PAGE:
Jon Heyman profiles Royals General Manager Dayton Moore.

While Moore may not be a sabermetric expert (though he is very proud of the Royals' saber department, which includes an MIT man, a Columbia man and a Vanderbilt/Notre Dame man, and they're taking them all out to fields to make them more well-rounded), he may well be the best leader in the game. The entire organization seems to love him. And that isn't true everywhere, of course.

"There's not a day you wake up and don't want to charge the hill for him," Gene Watson, the Royals' director of professional scouting, said. "You just don't want to let the guy down." "His people skills are so good," Royals scout Paul Gibson said. "He's so much fun to work for."

Ted Berg at USA Today writes that Kansas City is the best baseball town in American right now.

Adam Kilgore at the Washington Post seems to agree.

Eno Sarris at Fangraphs writes that Matt Harvey had career-worst stuff against the Royals in Game One.

Chris Mitchell at Fangraphs tries to project Raul Mondei's career.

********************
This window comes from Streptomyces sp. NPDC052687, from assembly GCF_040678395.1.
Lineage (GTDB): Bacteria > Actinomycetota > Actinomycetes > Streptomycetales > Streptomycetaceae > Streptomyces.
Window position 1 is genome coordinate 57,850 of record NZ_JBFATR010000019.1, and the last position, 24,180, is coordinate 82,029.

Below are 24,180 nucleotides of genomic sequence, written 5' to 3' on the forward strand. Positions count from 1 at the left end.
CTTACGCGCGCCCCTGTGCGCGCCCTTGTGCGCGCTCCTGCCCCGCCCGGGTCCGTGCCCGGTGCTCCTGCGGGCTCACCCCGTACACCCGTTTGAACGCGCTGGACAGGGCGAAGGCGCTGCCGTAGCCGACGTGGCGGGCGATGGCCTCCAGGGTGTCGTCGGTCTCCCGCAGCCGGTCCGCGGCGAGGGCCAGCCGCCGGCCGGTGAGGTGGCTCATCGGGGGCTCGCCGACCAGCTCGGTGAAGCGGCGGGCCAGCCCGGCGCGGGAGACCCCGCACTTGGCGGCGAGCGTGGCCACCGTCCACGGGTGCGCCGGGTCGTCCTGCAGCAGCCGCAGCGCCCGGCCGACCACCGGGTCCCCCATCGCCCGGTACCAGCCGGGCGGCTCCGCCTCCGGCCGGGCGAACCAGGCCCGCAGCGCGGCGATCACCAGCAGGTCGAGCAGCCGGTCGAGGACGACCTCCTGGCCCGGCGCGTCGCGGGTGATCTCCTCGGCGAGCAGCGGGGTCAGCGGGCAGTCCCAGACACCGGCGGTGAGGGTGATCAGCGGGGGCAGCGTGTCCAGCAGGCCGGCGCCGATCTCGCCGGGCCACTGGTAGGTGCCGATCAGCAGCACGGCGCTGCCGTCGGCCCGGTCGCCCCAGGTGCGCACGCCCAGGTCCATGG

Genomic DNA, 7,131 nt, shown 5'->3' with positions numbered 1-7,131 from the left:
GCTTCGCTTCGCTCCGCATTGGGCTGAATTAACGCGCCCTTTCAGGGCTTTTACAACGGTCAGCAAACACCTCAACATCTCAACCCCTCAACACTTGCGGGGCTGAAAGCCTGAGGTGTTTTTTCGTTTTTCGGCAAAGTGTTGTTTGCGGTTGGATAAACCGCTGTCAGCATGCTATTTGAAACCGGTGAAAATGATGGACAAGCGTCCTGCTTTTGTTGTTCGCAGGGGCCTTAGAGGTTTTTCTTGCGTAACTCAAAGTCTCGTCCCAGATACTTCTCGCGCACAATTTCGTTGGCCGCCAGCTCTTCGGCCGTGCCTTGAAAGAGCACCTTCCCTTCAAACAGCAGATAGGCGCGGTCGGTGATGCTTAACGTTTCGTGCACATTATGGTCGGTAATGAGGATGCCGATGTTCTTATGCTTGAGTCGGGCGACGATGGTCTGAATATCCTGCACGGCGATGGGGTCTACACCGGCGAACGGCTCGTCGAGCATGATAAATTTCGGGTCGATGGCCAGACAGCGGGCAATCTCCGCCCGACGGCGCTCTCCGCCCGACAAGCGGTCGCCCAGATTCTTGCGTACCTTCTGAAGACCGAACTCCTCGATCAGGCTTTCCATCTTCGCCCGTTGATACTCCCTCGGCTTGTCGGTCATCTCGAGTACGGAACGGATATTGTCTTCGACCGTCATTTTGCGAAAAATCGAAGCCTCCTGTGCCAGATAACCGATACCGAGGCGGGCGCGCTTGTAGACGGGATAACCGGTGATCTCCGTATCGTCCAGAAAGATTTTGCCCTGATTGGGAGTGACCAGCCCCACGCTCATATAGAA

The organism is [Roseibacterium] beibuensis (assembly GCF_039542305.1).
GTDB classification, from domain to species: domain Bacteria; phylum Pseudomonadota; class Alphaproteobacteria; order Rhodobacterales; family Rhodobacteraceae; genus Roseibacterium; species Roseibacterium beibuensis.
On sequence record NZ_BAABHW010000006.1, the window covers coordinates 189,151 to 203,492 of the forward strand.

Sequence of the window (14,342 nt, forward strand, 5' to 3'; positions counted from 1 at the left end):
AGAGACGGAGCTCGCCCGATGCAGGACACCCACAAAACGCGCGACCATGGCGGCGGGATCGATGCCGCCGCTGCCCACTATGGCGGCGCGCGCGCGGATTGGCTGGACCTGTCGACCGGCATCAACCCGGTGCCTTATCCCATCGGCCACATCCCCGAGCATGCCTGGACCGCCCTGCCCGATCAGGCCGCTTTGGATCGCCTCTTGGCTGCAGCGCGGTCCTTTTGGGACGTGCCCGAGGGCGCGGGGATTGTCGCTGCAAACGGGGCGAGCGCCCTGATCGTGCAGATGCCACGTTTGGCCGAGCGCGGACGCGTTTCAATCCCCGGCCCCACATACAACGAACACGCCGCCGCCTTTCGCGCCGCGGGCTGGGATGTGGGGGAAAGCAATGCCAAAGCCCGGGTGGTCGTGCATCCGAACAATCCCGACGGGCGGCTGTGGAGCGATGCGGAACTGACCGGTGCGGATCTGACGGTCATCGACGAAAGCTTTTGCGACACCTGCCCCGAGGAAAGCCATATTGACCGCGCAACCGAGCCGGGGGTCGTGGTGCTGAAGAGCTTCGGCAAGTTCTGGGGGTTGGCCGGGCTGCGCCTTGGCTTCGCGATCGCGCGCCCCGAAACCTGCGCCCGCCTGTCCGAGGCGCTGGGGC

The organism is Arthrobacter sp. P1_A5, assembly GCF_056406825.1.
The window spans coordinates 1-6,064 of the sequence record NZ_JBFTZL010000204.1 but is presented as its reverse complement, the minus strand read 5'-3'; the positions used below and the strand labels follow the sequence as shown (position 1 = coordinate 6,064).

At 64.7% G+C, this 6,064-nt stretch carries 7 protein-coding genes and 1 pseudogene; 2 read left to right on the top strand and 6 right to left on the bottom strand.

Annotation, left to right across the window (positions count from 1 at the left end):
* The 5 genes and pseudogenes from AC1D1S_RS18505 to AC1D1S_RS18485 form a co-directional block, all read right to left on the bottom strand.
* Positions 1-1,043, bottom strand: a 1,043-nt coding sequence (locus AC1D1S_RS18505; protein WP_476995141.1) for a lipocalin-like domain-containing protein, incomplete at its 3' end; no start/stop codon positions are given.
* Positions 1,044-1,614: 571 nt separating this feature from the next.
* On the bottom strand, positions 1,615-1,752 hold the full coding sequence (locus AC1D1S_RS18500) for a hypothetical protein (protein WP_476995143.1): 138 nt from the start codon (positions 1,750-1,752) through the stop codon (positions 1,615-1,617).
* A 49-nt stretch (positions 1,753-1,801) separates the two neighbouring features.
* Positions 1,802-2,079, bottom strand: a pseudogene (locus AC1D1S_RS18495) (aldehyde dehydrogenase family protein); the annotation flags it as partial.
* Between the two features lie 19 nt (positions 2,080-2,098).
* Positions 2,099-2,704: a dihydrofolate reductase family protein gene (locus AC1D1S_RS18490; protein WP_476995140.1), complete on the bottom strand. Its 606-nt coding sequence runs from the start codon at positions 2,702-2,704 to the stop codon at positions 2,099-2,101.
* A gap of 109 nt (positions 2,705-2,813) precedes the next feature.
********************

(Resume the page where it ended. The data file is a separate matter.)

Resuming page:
Nicholas Stellini at Beyond the Boxscore writes that the Mets don't have much of a shot against Wade Davis.

Lorenzo Cain was named to the Sporting News All-Star Team, while Wade Davis was snubbed.

Wade was also snubbed for the Mariano Rivera Award, honoring the top reliever, in favor of Andrew Miller.

Some Royals fans were caught smoking a joint at Kauffman Stadium on SportsCenter.

The Nationals hire former Royals pitcher Bud Black to be their new manager.

The fifteen biggest plays in baseball history.

Former big leaguer Lenny Dykstra says he spent $500,000 investigating umpires so he could blackmail them.

Minnesota football coach Jerry Kill has to retire due to health reasons.

Soccer player Abby Wambach retires as the greatest of all-time.

Why don't people use mass transit in smaller cities?

Why did Yahoo!'s foray into television fail?

The new Apple TV is getting pretty good reviews.

Your song of the day is Europe with "Halfway to Heaven."